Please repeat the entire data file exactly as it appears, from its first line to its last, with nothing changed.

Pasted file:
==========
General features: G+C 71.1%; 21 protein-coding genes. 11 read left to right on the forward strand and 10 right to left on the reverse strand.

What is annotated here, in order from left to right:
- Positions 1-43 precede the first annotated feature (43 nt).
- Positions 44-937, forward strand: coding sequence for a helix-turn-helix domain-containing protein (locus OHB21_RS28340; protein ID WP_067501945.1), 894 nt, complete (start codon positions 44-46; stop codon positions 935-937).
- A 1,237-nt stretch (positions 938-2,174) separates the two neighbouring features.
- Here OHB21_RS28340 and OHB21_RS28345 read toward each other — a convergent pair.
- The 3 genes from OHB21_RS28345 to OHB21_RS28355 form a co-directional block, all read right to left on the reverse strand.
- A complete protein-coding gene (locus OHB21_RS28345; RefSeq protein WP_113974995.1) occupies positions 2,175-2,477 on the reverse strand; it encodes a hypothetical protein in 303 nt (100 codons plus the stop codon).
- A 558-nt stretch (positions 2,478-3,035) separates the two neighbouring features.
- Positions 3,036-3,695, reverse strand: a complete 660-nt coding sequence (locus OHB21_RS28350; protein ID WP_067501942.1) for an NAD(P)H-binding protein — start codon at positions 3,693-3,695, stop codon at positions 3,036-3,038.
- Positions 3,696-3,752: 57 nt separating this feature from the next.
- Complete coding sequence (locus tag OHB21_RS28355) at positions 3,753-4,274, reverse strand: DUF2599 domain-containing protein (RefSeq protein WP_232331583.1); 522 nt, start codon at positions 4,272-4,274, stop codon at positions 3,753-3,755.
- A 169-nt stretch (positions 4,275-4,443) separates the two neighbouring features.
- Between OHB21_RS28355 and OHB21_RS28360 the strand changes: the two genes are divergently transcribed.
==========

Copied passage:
General features: G+C 71.1%; 21 protein-coding genes. 11 read left to right on the forward strand and 10 right to left on the reverse strand.

What is annotated here, in order from left to right:
- Positions 1-43 precede the first annotated feature (43 nt).
- Positions 44-937, forward strand: coding sequence for a helix-turn-helix domain-containing protein (locus OHB21_RS28340; protein ID WP_067501945.1), 894 nt, complete (start codon positions 44-46; stop codon positions 935-937).
- A 1,237-nt stretch (positions 938-2,174) separates the two neighbouring features.
- Here OHB21_RS28340 and OHB21_RS28345 read toward each other — a convergent pair.
- The 3 genes from OHB21_RS28345 to OHB21_RS28355 form a co-directional block, all read right to left on the reverse strand.
- A complete protein-coding gene (locus OHB21_RS28345; RefSeq protein WP_113974995.1) occupies positions 2,175-2,477 on the reverse strand; it encodes a hypothetical protein in 303 nt (100 codons plus the stop codon).
- A 558-nt stretch (positions 2,478-3,035) separates the two neighbouring features.
- Positions 3,036-3,695, reverse strand: a complete 660-nt coding sequence (locus OHB21_RS28350; protein ID WP_067501942.1) for an NAD(P)H-binding protein — start codon at positions 3,693-3,695, stop codon at positions 3,036-3,038.
- Positions 3,696-3,752: 57 nt separating this feature from the next.
- Complete coding sequence (locus tag OHB21_RS28355) at positions 3,753-4,274, reverse strand: DUF2599 domain-containing protein (RefSeq protein WP_232331583.1); 522 nt, start codon at positions 4,272-4,274, stop codon at positions 3,753-3,755.
- A 169-nt stretch (positions 4,275-4,443) separates the two neighbouring features.
- Between OHB21_RS28355 and OHB21_RS28360 the strand changes: the two genes are divergently transcribed.